But those in authority have deep responsibilities as well. Verse 4: “Fathers, do not exasperate your children; instead, bring them up in the training and instruction of the Lord.” The advice to parents is in two parts, one negative, one positive. The prohibition is clear, “Fathers, do not exasperate your children.” literally means ‘do not provoke your children to anger.’ ‘Do not goad them.’ How do we exasperate our children? I can’t come up with better lists than the ones that Stott and Kent Hughes have put together.

Stott says: “Parents easily misuse their authority by making irritating and unreasonable demands which make no allowances for the immaturity of children, by harshness and cruelty at one extreme, by favoritism and over-indulgence at the other, or by humiliating them, or by those two vindictive weapons sarcasm and ridicule” Hughes adds “neglect,” a real temptation to many fathers. This was King David’s sin, by which he tempted Absalom to rebellion. This absent dad syndrome plagues our culture, whether absent due to divorce, distraction, an immature focus on entertainment, or workaholism. I’m guilty, and I have to work hard to make ways to invest in my kids.

“Don’t exasperate but bring your children up in the training and instruction of the Lord.” “bring them up” literally means to nourish or feed. It was used in 5:29 of the nourishment we give to our own bodies, and thus the care of a husband for a wife. So also with children. Fathers and mothers are to raise their children with a gentle and careful love, just as God cares for us. Calvin’s translation is ‘Let them be fondly cherished . . . deal gently with them.’ The bottom line is that parents need to be sensitive to the hearts of their children. Children are hand-made, home-made, and assembly-line processes are not going to work for every child. You have to be sensitive to their hearts, get to know them, and like a craftsman, work to bring maturity and growth without damaging them.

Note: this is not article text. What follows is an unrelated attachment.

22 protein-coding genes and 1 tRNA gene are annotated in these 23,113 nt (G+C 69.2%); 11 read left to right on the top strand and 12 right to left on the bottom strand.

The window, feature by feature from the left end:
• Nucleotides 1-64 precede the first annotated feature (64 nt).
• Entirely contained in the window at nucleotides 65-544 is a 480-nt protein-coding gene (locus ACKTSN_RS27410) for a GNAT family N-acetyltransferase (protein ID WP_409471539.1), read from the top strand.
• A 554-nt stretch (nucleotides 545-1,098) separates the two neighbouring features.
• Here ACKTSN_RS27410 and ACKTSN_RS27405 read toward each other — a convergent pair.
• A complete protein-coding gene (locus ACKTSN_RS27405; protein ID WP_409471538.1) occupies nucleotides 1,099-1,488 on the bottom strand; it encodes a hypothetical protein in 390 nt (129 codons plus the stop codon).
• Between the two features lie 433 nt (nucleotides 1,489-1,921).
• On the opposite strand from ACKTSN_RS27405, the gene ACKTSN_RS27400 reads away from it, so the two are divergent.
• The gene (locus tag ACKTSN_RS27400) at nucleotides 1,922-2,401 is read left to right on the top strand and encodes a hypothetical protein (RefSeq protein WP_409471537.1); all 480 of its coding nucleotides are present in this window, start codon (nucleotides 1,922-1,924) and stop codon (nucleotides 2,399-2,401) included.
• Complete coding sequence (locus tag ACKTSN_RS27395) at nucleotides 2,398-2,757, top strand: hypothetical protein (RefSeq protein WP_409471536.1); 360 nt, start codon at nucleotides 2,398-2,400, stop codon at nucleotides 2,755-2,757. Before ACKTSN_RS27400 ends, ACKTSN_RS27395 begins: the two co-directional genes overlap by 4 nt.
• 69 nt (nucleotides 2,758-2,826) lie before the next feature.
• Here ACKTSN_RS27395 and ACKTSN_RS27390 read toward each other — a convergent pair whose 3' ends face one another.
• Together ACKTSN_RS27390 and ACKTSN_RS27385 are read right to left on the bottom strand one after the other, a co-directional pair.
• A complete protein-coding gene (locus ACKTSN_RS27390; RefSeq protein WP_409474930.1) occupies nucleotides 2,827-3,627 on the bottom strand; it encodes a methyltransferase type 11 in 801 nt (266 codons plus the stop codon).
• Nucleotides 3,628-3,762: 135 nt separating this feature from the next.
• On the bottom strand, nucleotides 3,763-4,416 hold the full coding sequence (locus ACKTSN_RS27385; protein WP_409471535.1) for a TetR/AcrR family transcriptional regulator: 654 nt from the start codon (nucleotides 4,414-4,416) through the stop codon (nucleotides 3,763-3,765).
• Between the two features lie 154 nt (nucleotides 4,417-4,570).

Yet we are to discipline and to instruct. These words are really about nurturing your child. The word “discipline” is the stronger of the two. It includes everything from modeling the practices of godliness to physical discipline, spanking. The goal is the moral uprightness of the child, that our children would know right from wrong, and would make right moral choices. The other word is more about the intellect. It literally means ‘to place before the mind’ It calls us to clear instruction of our children, of the kind envisioned in Deuteronomy 6, the daily exposition of what is true and right. This takes time, creativity and thought, elements sometimes neglected by parents. We are called to gently nourish their children in the discipline and instruction ‘of the Lord.’